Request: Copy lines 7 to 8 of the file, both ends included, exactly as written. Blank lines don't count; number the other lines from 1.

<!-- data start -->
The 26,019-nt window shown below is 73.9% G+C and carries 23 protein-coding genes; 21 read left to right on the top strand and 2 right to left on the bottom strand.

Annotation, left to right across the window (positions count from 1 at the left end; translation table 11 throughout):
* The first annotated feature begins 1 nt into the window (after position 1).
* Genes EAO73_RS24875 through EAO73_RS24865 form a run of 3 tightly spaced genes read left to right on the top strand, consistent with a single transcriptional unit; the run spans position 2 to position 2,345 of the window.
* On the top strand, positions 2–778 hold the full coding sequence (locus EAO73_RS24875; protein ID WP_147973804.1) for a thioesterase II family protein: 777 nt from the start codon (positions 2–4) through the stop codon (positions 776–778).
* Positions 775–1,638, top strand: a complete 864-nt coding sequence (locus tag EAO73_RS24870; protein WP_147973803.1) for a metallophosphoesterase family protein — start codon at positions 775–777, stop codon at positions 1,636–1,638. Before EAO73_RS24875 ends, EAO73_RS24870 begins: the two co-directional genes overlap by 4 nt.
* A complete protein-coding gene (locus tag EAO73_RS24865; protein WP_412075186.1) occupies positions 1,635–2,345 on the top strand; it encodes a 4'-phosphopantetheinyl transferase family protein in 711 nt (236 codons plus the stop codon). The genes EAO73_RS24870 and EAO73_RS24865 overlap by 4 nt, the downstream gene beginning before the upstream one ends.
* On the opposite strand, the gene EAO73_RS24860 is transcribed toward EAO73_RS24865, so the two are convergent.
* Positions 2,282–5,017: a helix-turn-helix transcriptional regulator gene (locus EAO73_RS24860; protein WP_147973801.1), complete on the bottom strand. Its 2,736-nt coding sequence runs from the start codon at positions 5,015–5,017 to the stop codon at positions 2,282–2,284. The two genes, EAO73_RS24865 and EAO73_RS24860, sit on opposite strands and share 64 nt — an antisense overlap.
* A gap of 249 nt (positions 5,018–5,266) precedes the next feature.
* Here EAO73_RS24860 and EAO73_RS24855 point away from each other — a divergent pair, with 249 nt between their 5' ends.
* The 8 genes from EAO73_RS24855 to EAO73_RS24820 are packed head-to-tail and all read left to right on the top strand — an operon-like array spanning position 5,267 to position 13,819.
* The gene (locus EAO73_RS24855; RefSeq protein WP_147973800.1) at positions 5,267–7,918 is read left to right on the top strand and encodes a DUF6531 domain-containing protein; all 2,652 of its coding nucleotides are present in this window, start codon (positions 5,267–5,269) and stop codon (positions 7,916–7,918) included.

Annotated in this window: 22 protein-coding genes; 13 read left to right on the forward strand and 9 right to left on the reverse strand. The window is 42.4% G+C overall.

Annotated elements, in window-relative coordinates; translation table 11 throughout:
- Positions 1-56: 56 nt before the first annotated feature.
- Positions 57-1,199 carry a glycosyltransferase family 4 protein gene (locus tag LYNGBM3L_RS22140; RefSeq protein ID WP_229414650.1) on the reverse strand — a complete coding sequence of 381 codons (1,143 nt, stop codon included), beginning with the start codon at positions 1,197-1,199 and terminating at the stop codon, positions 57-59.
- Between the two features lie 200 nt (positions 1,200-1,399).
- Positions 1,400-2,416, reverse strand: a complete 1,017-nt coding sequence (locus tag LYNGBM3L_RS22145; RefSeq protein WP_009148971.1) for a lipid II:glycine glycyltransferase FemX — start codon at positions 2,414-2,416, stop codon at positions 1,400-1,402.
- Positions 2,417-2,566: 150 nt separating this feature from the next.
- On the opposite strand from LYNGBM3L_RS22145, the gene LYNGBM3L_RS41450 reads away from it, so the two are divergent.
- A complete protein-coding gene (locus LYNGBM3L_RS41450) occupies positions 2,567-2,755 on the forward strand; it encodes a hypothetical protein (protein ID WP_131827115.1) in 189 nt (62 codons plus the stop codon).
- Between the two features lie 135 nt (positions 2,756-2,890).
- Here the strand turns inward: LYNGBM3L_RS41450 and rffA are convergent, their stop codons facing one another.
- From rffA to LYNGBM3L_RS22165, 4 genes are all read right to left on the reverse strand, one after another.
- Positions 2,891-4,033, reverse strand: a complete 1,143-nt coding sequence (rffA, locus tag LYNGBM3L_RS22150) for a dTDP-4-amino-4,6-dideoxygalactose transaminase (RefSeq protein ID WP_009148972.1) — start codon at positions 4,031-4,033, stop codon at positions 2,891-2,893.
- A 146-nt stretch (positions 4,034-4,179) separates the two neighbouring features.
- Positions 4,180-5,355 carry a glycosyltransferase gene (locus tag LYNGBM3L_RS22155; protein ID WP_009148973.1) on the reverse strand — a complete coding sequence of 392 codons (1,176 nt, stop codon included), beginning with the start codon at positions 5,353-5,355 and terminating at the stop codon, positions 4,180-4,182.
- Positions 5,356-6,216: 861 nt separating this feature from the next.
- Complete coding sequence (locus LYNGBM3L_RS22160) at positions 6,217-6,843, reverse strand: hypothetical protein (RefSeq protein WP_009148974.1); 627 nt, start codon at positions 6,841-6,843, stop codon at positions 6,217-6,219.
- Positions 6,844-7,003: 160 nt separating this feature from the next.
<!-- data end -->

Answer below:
* A complete protein-coding gene (locus tag EAO73_RS24865; protein WP_412075186.1) occupies positions 1,635–2,345 on the top strand; it encodes a 4'-phosphopantetheinyl transferase family protein in 711 nt (236 codons plus the stop codon). The genes EAO73_RS24870 and EAO73_RS24865 overlap by 4 nt, the downstream gene beginning before the upstream one ends.
* On the opposite strand, the gene EAO73_RS24860 is transcribed toward EAO73_RS24865, so the two are convergent.